Volume 130, Issue 16, 28 April 2009

A density functional theory is used to investigate adsorption of colloids on the surfaces grafted by polymers of different architectures, including linear, star, branched, and dendritic structures. In order to calculate the direct bonding connectivity integral, a new numerical algorithm is proposed for polymers with complex architecture. A good agreement of the calculated results and the simulation and experimental data in studying grafted hard chain brushes confirm that our approach does lead a correct prediction. Accordingly, adsorption of colloids in the negative exponential attractive surface was studied. The effects of grafting density, attractive strength, molecular concentration, and size on adsorption were considered. The contour maps of excluded rate show that a complex architecture of polymer chains is much more effective in preventing adsorption than linear polymer brush. The results also show that the grafting density and complex architecture are two key factors to prevent colloidaladsorption, while the surface attractive strength only exhibits slight effect on colloidaladsorption. For polymer brushes with complex architecture, the height of potential of mean force is strongly dependent on the colloidal size. The larger the size, the higher is the potential of mean force, which means that the larger colloidal molecules are harder to penetrate the brush. In short, to prevent colloidaladsorption, it is more suitable to use the polymer brushes with complex architecture.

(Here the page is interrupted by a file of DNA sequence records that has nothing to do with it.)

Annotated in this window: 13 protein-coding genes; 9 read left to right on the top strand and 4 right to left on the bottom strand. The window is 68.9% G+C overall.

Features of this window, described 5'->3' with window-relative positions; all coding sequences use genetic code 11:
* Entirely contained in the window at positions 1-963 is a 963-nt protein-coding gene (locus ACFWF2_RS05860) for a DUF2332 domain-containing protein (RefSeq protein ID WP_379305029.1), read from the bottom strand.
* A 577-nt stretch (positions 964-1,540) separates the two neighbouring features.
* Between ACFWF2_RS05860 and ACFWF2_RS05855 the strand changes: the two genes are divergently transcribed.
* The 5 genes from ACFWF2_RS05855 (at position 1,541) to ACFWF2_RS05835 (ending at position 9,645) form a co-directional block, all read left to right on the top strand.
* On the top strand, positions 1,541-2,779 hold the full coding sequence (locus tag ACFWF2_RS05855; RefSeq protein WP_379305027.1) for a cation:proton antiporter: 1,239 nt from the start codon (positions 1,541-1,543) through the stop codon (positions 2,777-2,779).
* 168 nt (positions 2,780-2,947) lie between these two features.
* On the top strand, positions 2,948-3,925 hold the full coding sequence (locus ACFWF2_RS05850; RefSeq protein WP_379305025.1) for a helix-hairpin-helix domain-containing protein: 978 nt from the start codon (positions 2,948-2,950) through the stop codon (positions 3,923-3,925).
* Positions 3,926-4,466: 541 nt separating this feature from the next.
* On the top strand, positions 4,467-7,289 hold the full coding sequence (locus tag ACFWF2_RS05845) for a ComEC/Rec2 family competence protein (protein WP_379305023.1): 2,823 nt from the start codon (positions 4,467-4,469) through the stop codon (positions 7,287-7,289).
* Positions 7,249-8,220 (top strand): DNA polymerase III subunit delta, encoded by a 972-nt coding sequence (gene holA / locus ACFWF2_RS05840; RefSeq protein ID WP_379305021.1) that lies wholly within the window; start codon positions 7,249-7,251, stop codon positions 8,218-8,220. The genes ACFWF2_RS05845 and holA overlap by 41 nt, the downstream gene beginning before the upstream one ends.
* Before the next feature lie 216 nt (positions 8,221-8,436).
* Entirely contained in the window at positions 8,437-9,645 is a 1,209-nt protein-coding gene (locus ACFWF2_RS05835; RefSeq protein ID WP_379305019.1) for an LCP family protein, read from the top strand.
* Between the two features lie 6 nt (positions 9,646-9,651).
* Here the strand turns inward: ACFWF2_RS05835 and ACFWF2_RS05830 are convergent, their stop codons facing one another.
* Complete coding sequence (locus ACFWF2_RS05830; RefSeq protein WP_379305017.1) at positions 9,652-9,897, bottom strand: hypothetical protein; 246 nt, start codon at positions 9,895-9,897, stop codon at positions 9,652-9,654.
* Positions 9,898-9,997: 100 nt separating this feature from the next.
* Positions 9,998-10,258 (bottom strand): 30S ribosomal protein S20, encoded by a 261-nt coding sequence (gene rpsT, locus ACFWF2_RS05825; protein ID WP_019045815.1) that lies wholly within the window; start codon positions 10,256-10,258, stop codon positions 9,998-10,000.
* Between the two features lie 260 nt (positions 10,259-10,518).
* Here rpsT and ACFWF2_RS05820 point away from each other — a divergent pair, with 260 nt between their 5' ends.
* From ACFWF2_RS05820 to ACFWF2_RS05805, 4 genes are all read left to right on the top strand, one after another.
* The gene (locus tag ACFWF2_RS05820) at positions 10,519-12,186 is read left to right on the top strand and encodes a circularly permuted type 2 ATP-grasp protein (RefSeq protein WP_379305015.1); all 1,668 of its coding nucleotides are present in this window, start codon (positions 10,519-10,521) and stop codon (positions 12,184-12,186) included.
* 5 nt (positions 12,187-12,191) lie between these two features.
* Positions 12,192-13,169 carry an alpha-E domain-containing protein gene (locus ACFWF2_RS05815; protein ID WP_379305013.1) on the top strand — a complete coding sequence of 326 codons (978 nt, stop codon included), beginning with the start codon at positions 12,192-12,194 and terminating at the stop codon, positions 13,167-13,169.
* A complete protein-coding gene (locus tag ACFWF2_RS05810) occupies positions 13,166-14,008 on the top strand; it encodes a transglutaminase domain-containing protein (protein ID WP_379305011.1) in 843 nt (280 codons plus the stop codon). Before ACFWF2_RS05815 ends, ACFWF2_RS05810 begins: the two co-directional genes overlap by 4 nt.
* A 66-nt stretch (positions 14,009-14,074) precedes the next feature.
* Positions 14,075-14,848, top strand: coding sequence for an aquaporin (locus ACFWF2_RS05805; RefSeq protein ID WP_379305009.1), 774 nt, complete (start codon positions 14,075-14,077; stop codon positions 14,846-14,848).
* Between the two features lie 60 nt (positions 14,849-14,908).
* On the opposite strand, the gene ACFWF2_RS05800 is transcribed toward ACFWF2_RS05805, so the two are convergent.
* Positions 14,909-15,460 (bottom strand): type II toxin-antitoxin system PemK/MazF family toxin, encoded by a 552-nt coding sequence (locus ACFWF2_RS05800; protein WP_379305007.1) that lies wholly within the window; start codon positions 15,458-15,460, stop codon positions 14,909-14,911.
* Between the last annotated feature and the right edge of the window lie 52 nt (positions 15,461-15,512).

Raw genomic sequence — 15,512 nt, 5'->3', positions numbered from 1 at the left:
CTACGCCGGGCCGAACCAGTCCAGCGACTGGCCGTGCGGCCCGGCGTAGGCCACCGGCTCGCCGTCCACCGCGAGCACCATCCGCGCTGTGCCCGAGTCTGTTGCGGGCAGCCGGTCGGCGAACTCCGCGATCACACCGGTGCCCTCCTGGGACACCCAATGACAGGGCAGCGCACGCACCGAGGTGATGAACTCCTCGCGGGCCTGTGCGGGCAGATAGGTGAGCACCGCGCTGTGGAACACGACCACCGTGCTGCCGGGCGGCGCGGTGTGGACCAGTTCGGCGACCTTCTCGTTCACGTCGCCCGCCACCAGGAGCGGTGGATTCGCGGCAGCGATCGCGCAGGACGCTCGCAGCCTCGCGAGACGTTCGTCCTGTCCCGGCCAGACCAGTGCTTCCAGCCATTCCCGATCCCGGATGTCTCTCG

COMMUNICATIONS


Theory of competitive adsorptionnucleation in polypeptidemediated biomineralization
View Description Hide DescriptionThe process of biomineralization occurs in various natural organisms with astonishing ease by the interplay between polymers and mineralization but eludes a fundamental understanding. In addressing how specific polymers direct selection of mineral morphologies and their growth kinetics, we present a new model based on a competition between adsorption of polymers onto selective interfaces and nucleationgrowth of minerals. The model is couched in the context of zinc oxide, crystallized from solutions containing polypeptides, where systematic experimental data are available. Adsorption of the polymer onto certain crystallographic planes leads to poisoning of the surfaces, and as a result these surfaces are arrested from further growth. By this mechanism, originally disfavored growth sectors are promoted to grow by suppressing the initial faster growing sectors. Our theory predicts the relative growth rates of different sectors altered by selective adsorption of polymers. Theoretical prediction of the dependence of the aspect ratio on polypeptide concentration is in agreement with experimental results, providing credence to the applicability of adsorptionnucleation models to polymermediated biomineralization.
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 ARTICLES

 Theoretical Methods and Algorithms

Net transport due to noiseinduced internal reciprocating motion